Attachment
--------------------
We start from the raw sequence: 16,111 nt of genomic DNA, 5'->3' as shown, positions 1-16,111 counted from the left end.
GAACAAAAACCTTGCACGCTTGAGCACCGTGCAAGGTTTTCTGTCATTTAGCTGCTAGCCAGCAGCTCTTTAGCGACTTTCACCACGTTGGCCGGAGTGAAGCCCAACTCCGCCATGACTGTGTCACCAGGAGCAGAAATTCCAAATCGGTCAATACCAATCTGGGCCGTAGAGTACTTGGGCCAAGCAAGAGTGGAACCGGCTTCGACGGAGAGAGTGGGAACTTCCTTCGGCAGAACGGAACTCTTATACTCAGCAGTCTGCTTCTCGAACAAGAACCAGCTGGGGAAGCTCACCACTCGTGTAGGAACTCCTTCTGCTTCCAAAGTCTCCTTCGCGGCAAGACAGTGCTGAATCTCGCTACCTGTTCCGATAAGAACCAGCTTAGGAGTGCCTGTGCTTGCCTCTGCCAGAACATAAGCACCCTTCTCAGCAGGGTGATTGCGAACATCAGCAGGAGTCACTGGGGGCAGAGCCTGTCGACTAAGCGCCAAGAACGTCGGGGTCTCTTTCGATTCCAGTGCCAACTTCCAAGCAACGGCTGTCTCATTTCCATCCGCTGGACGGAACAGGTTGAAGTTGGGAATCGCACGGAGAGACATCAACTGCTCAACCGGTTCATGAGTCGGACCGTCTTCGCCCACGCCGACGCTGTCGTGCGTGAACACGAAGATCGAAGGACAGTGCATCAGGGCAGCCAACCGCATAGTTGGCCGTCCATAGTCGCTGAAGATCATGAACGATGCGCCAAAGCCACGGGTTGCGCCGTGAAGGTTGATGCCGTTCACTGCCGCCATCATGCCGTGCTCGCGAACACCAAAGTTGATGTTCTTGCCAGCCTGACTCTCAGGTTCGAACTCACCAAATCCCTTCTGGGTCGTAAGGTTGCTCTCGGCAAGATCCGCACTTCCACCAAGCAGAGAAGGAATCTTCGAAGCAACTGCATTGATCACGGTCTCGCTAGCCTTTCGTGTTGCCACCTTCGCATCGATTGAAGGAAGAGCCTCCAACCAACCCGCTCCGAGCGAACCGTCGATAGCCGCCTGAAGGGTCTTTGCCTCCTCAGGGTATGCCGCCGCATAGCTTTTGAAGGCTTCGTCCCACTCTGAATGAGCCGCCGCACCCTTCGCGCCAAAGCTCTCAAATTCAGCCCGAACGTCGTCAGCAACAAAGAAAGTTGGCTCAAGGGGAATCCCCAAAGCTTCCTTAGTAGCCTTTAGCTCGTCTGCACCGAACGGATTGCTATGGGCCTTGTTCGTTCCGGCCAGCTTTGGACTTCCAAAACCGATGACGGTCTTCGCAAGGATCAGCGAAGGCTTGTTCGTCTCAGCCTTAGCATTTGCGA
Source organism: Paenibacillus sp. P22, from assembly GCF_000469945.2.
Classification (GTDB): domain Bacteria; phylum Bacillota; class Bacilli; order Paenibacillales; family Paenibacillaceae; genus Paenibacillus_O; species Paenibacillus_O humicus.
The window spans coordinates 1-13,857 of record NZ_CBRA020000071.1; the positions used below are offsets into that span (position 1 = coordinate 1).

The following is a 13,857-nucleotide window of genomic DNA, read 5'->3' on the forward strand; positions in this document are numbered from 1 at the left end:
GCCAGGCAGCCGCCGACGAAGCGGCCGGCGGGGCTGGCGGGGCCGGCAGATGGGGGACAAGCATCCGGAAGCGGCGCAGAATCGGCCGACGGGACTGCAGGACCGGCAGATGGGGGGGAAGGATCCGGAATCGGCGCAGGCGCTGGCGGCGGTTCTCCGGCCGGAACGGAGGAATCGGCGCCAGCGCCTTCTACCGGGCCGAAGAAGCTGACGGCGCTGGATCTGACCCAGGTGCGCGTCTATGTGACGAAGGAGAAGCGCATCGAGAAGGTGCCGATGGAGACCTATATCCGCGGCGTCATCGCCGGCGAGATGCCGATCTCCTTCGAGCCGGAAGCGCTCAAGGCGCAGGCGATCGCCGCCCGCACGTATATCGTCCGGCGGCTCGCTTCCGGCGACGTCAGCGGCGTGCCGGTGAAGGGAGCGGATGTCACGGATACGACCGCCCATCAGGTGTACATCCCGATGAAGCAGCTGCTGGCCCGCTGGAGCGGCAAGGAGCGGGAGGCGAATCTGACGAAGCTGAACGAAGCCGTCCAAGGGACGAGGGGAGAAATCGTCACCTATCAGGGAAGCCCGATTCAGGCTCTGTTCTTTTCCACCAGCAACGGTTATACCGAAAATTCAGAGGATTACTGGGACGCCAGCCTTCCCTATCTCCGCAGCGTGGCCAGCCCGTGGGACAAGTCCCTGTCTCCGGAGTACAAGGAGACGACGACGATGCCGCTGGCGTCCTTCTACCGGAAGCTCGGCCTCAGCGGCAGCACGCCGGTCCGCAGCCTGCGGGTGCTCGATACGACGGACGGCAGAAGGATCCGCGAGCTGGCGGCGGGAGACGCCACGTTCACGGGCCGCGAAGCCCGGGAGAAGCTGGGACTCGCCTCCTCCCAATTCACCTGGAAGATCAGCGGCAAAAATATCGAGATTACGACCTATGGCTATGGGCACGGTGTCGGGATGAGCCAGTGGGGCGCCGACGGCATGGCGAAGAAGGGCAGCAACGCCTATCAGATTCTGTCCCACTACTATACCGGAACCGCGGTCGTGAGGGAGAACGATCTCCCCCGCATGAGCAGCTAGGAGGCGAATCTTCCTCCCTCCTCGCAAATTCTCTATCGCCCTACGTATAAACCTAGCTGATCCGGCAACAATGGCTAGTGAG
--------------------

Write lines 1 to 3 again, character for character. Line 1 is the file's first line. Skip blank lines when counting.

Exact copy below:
We start from the raw sequence: 16,111 nt of genomic DNA, 5'->3' as shown, positions 1-16,111 counted from the left end.
GAACAAAAACCTTGCACGCTTGAGCACCGTGCAAGGTTTTCTGTCATTTAGCTGCTAGCCAGCAGCTCTTTAGCGACTTTCACCACGTTGGCCGGAGTGAAGCCCAACTCCGCCATGACTGTGTCACCAGGAGCAGAAATTCCAAATCGGTCAATACCAATCTGGGCCGTAGAGTACTTGGGCCAAGCAAGAGTGGAACCGGCTTCGACGGAGAGAGTGGGAACTTCCTTCGGCAGAACGGAACTCTTATACTCAGCAGTCTGCTTCTCGAACAAGAACCAGCTGGGGAAGCTCACCACTCGTGTAGGAACTCCTTCTGCTTCCAAAGTCTCCTTCGCGGCAAGACAGTGCTGAATCTCGCTACCTGTTCCGATAAGAACCAGCTTAGGAGTGCCTGTGCTTGCCTCTGCCAGAACATAAGCACCCTTCTCAGCAGGGTGATTGCGAACATCAGCAGGAGTCACTGGGGGCAGAGCCTGTCGACTAAGCGCCAAGAACGTCGGGGTCTCTTTCGATTCCAGTGCCAACTTCCAAGCAACGGCTGTCTCATTTCCATCCGCTGGACGGAACAGGTTGAAGTTGGGAATCGCACGGAGAGACATCAACTGCTCAACCGGTTCATGAGTCGGACCGTCTTCGCCCACGCCGACGCTGTCGTGCGTGAACACGAAGATCGAAGGACAGTGCATCAGGGCAGCCAACCGCATAGTTGGCCGTCCATAGTCGCTGAAGATCATGAACGATGCGCCAAAGCCACGGGTTGCGCCGTGAAGGTTGATGCCGTTCACTGCCGCCATCATGCCGTGCTCGCGAACACCAAAGTTGATGTTCTTGCCAGCCTGACTCTCAGGTTCGAACTCACCAAATCCCTTCTGGGTCGTAAGGTTGCTCTCGGCAAGATCCGCACTTCCACCAAGCAGAGAAGGAATCTTCGAAGCAACTGCATTGATCACGGTCTCGCTAGCCTTTCGTGTTGCCACCTTCGCATCGATTGAAGGAAGAGCCTCCAACCAACCCGCTCCGAGCGAACCGTCGATAGCCGCCTGAAGGGTCTTTGCCTCCTCAGGGTATGCCGCCGCATAGCTTTTGAAGGCTTCGTCCCACTCTGAATGAGCCGCCGCACCCTTCGCGCCAAAGCTCTCAAATTCAGCCCGAACGTCGTCAGCAACAAAGAAAGTTGGCTCAAGGGGAATCCCCAAAGCTTCCTTAGTAGCCTTTAGCTCGTCTGCACCGAACGGATTGCTATGGGCCTTGTTCGTTCCGGCCAGCTTTGGACTTCCAAAACCGATGACGGTCTTCGCAAGGATCAGCGAAGGCTTGTTCGTCTCAGCCTTAGCATTTGCGA
Source organism: Paenibacillus sp. P22, from assembly GCF_000469945.2.